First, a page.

HYDERABAD: Speakers at a dialogue on ‘Youth civil engagement’ held here on Wednesday to observe the International Youth Day held politicians, flawed government policies and corruption responsible for extremism, rebellion and other negative tendencies in youths.

The speakers, who included intellectuals, writers and civil society activists urged youths no to be carried away by attractive slogans and propaganda resorted to by political elements to achieve their ulterior motives. They pointed out that negative tendencies and corruption had destroyed society and deprived the youth of the academic qualification and professional capability that could enable them to compete in the practical life.

South Asia Partnership (SAP) deputy director Irfan Mufti said flawed policies introduced and pursued by successive governments since the country’s inception produced bad results while poor governance and failure of system gave rise to intolerance, extremism and other menaces in society, which stood divided on religious, linguistic and ethnic lines. He noted that the tendency of defiance and even rebellion was inculcated in the youth in this environment.

“The politicians ruling over the country always tried to impose political theories of their own choice on the masses and this aggravated the situation, which has now become very difficult to improve,” he said.

Mr Mufti said that the flawed policies and system have brought the state to the brink of instability.

Discussing the plight of today’s youth, he said this segment was now puzzled over which way to go. “The doors of all healthy activities like education, sports, trade and culture exhibitions have been shut on the youth,” he observed, and said they were being denied opportunities of demonstrating their skills in every field.

Awami Jamhoori Pary (AJP) president Abrar Kazi accused the ruling elite as well as intellectuals of having left the youth in the lurch. “Today’s youth is fully exposed to the tendency of rebellion due to the extreme sense of deprivation,” he observed.

Discussing the causes, he observed that “our children fail to attain merit in an environment where education institutions do not impart education but offer certificates and degrees against a small amount of money”. He quoted an official of the Sindh Public Services Commission as saying that “not a single candidate appearing in the commission’s exams after obtaining a degree from a university of Sindh is able to pass them. Mr Kazi said that degree-holder have to pass the commission’s exams to get a higher position in a government department.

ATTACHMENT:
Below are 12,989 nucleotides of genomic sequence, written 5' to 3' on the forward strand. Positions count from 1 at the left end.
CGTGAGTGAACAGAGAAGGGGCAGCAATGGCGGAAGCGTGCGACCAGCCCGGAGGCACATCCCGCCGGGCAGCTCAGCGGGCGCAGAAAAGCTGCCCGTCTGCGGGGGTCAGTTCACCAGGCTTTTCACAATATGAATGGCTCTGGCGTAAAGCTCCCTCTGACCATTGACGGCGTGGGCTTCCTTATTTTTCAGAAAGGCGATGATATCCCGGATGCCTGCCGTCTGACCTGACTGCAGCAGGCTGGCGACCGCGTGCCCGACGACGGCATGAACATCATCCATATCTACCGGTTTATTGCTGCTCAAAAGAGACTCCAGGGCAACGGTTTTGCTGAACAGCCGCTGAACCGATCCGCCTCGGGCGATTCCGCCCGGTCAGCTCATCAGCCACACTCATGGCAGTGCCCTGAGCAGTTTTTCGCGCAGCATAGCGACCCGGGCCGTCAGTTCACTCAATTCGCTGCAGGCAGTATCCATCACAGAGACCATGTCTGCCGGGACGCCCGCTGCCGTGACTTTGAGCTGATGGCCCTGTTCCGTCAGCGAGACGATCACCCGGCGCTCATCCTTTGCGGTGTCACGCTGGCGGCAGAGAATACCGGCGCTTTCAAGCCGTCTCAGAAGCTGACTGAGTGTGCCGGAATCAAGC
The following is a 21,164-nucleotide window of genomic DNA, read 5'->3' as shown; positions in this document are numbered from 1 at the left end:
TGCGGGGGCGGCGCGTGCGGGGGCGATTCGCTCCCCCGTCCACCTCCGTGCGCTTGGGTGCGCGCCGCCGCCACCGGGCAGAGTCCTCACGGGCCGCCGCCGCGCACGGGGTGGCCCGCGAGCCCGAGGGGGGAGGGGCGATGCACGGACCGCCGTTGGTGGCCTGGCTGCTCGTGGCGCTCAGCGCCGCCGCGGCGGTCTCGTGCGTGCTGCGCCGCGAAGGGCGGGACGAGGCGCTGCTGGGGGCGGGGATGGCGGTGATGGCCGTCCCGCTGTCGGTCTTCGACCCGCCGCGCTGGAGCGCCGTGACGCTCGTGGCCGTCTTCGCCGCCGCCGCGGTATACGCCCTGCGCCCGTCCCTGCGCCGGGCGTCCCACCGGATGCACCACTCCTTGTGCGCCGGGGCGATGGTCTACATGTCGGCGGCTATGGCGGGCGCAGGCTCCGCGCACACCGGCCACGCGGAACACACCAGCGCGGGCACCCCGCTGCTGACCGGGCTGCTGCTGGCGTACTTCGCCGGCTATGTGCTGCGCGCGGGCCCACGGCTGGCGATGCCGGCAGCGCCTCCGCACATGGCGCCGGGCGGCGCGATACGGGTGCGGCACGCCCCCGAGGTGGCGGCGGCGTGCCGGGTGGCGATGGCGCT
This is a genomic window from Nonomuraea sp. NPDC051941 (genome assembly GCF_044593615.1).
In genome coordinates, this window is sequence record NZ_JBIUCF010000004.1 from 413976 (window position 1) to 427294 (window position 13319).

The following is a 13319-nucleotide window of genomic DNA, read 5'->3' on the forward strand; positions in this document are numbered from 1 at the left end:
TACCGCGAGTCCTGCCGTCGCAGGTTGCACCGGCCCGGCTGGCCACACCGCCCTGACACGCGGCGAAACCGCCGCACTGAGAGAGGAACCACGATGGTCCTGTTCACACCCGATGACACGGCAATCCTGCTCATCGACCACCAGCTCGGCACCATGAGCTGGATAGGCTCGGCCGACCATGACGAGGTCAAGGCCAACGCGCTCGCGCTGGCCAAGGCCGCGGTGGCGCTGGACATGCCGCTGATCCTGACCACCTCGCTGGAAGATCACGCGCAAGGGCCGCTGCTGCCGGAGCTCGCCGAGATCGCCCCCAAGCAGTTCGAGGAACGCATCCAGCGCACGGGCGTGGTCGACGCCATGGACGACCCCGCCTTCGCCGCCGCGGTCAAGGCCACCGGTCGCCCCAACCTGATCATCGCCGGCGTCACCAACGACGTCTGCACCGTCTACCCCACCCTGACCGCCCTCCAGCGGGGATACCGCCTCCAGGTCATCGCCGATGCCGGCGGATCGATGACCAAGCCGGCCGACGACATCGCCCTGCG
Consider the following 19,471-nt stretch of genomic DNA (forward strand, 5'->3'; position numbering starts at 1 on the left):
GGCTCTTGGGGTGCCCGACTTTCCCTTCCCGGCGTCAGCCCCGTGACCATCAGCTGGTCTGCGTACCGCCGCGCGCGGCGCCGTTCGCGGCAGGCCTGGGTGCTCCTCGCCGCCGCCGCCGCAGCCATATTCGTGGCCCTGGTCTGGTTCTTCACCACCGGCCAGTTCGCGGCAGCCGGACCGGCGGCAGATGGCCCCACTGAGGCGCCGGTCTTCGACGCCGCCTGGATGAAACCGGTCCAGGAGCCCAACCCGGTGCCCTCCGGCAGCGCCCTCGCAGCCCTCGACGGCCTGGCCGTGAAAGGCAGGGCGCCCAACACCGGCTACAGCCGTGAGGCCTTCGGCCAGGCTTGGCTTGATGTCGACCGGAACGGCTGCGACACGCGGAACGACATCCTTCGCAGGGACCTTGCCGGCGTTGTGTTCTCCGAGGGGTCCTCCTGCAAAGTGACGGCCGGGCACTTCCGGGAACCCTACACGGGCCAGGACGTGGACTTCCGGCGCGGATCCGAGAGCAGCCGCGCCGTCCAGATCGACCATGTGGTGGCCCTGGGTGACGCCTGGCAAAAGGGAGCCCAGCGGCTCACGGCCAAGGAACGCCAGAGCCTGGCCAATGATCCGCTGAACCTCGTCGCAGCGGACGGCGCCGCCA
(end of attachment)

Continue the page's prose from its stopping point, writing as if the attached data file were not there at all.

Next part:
Instead of ensuring a fair checking of papers, the educational boards in Sindh had been selling certificates while university degrees were also available on payment of a handful of money, he observed.

This had killed the merit, he said, and argued that why the youth would bother to attend classes and study books whole the year when the certificate or degree he wanted to seek was available in the ‘market’ for a few thousand rupees. The AWP leader said that politics is no bad thing but the youth must realise the importance of their educational and professional qualification and competence before going for political activism.

The programme was organised by the Sindh Community Foundation (SCF) in collaboration with Chanan Development Association.

Earlier, SCF executive director Javed Hussain highlighted the aim of holding the dialogue.

Sindh Hari Porhiat Council president Punhal Saryo, Sindhoo Soomro, Raj Kumar, Fayyaz Tunio and others also spoke.

Published in Dawn, August 13th, 2015

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